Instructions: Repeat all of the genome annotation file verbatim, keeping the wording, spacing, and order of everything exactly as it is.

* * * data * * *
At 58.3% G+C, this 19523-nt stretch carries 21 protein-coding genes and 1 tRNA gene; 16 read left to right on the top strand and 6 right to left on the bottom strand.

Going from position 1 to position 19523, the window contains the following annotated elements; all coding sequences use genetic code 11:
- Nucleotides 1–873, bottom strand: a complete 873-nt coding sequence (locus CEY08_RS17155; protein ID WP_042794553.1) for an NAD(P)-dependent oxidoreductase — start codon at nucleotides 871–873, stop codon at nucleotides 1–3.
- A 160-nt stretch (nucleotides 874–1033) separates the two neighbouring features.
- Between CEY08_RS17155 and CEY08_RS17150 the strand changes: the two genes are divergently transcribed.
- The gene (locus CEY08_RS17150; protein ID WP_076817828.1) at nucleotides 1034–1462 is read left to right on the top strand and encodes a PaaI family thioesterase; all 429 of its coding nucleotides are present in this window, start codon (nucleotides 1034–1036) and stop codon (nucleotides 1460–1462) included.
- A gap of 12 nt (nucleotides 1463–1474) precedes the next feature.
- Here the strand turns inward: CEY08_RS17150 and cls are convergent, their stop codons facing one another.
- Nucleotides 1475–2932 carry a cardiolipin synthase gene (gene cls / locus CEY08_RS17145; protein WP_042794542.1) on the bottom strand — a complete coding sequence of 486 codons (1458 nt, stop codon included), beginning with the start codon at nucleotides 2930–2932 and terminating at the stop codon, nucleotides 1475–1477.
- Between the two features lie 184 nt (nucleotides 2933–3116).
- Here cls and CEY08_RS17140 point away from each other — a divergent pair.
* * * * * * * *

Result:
At 58.3% G+C, this 19523-nt stretch carries 21 protein-coding genes and 1 tRNA gene; 16 read left to right on the top strand and 6 right to left on the bottom strand.

Going from position 1 to position 19523, the window contains the following annotated elements; all coding sequences use genetic code 11:
- Nucleotides 1–873, bottom strand: a complete 873-nt coding sequence (locus CEY08_RS17155; protein ID WP_042794553.1) for an NAD(P)-dependent oxidoreductase — start codon at nucleotides 871–873, stop codon at nucleotides 1–3.
- A 160-nt stretch (nucleotides 874–1033) separates the two neighbouring features.
- Between CEY08_RS17155 and CEY08_RS17150 the strand changes: the two genes are divergently transcribed.
- The gene (locus CEY08_RS17150; protein ID WP_076817828.1) at nucleotides 1034–1462 is read left to right on the top strand and encodes a PaaI family thioesterase; all 429 of its coding nucleotides are present in this window, start codon (nucleotides 1034–1036) and stop codon (nucleotides 1460–1462) included.
- A gap of 12 nt (nucleotides 1463–1474) precedes the next feature.
- Here the strand turns inward: CEY08_RS17150 and cls are convergent, their stop codons facing one another.
- Nucleotides 1475–2932 carry a cardiolipin synthase gene (gene cls / locus CEY08_RS17145; protein WP_042794542.1) on the bottom strand — a complete coding sequence of 486 codons (1458 nt, stop codon included), beginning with the start codon at nucleotides 2930–2932 and terminating at the stop codon, nucleotides 1475–1477.
- Between the two features lie 184 nt (nucleotides 2933–3116).
- Here cls and CEY08_RS17140 point away from each other — a divergent pair.